Trinity Mirror is selling off its Midlands titles, including The Birmingham Post, Birmingham Mail, Sunday Mercury and Coventry Telegraph .
Earlier this year the Daily Mail & General Trust tried and failed to dispose of its regional newspaper business Northcliffe, however there will now be speculation over whether the likes of Newsquest, Johnston Press or venture capitalists will find the new opportunity more to their taste.
There will be no fire sale – Trinity Mirror said it was looking for "full and attractive offers for each of the businesses to be sold".
As well as its Midlands interests, Trinity Mirror, the UK's largest newspaper publisher, is selling the Racing Post and titles in London and the South-east – including the South London Press – following a strategic review of its business.
It said the disposals would allow it to focus on market-leading titles in Scotland, the North of England and Wales including the Liverpool Echo, the Welsh Daily Post and the Newcastle Chronicle.
The businesses up for sale reported revenue of #132 million and earnings before interest and taxation of #27 million in the 26 weeks to July 2.
Trinity Mirror said that in the course of the review "several third parties" had already expressed an interest in acquiring a number of the group's assets.
It stated: "These unsolicited approaches have naturally been fully considered. The approaches included a conditional indicative offer for the Nationals businesses which the board concluded substantially undervalued these assets."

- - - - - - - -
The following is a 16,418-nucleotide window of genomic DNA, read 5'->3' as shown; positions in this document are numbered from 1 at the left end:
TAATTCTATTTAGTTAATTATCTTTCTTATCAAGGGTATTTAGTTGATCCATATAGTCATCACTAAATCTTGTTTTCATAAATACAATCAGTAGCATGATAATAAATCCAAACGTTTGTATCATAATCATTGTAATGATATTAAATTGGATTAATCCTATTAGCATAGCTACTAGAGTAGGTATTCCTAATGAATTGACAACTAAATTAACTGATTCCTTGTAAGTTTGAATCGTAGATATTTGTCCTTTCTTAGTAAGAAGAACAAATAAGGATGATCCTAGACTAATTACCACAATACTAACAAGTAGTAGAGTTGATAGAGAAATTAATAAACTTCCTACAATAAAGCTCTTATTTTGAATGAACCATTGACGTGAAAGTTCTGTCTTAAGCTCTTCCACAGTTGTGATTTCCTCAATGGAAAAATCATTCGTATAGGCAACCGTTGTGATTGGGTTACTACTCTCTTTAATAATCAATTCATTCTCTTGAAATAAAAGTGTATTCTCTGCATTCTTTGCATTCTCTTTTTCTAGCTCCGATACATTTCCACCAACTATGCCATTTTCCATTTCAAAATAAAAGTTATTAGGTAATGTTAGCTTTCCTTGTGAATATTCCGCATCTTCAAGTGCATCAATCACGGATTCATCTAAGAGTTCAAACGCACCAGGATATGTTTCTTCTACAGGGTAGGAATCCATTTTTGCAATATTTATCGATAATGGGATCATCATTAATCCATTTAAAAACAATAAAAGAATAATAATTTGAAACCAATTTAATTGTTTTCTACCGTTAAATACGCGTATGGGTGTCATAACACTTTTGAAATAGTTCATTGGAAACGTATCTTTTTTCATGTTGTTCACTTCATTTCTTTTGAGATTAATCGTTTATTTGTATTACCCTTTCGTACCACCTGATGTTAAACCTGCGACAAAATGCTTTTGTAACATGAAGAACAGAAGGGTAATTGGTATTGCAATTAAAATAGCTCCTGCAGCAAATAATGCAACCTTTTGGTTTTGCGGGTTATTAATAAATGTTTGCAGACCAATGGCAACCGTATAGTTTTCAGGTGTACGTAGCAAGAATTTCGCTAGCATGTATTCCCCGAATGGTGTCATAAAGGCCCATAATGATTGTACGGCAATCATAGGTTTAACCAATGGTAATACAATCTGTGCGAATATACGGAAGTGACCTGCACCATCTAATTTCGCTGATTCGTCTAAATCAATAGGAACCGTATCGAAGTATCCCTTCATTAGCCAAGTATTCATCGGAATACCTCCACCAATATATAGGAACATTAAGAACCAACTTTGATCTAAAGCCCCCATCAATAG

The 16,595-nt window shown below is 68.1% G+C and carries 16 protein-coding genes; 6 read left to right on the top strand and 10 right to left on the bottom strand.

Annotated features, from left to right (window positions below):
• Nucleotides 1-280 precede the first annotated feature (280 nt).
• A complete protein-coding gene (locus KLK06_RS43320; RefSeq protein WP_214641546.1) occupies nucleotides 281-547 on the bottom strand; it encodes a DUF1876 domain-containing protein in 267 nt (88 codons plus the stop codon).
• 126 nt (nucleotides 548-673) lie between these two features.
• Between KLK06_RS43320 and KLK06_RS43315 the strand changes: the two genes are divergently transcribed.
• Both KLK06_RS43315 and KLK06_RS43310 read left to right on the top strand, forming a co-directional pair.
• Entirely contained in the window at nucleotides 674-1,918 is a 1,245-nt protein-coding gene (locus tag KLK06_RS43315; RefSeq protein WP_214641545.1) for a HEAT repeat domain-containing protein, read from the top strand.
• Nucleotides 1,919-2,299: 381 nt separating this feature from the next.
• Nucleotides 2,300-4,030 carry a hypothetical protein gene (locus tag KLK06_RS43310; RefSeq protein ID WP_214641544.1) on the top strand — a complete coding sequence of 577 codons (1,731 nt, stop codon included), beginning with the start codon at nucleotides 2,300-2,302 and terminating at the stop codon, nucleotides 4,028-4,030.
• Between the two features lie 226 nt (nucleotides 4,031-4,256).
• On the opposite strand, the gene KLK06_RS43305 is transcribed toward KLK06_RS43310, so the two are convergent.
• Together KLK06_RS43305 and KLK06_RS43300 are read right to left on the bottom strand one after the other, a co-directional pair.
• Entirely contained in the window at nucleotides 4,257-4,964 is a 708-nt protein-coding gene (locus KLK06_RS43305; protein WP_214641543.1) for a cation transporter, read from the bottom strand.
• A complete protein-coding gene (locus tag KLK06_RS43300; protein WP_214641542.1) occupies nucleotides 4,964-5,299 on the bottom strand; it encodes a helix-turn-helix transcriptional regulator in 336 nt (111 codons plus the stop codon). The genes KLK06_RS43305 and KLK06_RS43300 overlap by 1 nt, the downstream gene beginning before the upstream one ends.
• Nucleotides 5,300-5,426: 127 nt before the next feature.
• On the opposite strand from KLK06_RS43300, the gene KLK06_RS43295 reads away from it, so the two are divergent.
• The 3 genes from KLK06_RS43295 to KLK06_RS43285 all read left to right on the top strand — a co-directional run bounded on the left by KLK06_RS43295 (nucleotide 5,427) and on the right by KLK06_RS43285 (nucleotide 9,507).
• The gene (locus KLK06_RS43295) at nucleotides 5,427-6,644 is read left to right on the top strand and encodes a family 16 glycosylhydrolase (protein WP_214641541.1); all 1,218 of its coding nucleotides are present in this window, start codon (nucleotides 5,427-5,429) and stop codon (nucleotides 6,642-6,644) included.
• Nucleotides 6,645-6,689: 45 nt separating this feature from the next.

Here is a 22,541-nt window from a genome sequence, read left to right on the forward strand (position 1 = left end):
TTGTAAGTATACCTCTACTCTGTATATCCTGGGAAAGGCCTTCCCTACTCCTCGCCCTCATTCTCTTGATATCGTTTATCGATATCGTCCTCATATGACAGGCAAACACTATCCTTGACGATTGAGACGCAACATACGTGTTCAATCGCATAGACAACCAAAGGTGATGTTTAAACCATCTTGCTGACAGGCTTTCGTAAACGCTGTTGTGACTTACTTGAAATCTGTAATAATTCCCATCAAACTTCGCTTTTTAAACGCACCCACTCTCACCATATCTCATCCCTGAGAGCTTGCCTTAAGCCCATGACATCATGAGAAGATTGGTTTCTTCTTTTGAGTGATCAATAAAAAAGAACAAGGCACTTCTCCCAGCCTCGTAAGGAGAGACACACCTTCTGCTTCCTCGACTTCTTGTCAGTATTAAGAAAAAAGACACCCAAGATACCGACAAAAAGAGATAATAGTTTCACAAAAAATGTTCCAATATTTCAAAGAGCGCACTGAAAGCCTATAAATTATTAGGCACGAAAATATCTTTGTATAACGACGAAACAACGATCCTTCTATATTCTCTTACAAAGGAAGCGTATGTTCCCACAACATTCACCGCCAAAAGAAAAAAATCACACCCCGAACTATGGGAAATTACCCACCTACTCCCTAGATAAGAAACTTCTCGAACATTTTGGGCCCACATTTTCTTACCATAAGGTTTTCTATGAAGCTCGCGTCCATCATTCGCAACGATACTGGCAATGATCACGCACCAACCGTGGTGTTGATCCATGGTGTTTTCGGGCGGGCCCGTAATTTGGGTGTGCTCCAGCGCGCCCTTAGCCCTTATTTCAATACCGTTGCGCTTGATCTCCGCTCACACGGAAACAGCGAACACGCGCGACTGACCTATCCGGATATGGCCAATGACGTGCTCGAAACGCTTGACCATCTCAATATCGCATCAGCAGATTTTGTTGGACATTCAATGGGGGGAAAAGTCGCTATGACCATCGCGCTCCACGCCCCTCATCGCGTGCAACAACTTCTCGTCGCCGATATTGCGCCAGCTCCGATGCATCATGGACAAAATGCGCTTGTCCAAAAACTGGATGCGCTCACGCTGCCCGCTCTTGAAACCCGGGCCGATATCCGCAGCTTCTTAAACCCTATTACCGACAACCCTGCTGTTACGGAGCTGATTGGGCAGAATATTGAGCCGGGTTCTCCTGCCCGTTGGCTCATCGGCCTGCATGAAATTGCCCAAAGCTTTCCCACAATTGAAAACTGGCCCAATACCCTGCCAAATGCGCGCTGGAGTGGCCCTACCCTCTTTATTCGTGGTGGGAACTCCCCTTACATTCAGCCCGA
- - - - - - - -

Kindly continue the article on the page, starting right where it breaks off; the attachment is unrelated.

A full range of alternative structures for the group had been considered, including the separation of the regional and national businesses by way of a demerger.
But the statement to the Stock Exchange went on: "Having thoroughly considered the implications the board has concluded that a de-merger would adversely impact shareholder value."
It continued: "The review led the board to conclude that in order to maximise shareholder value for the medium to long term it should rationalise its portfolio of titles.
"The review identified that the group's regional businesses in Scotland, the North of England, and Wales, complemented by its strong UK wide digital assets and supported by the strong cash flows of the nationals, represent the best opportunities for growth.
"Our newspaper titles in these regions enjoy leading positions in each of their well-defined and concentrated geographic markets.
"The board believes that, whilst valuable assets, the group's Regional businesses in the Midlands and London and the South-east, do not offer the same opportunities and are likely to be more attractive to other owners. The board has, therefore, concluded that it should seek to dispose of the regional businesses in the Midlands and London and the South-east."
The review also decided that the sports division, principally the Racing Post, had minimal overlap in terms of readership, advertising base or editorial content with the group’s other titles.
Trinity Mirror said it would look to safeguard the Racing Post brand as part of any deal.
Chief executive Sly Bailey said Trinity Mirror aimed to become "one of the most efficient and modern media groups in Europe".
Part of its plans involve integrating print and online operations more closely, allowing the company to remove many of the existing barriers to cross-selling opportunities.
The company will also carry out a "fundamental upgrade" of editorial systems and streamline advertising and pre-press functions.
Details of the strategy were given alongside a trading update, which showed the company continued to face tough advertising conditions.
Group advertising revenues for the past five months fell 8.4 per cent year-on-year, although this was an improvement on the decline of 9.6 per cent seen in the 11 months to November. Circulation revenues fell by 0.5 per cent during the five months.
Trinity Mirror said its performance was in line with current market expectations for the year as a whole.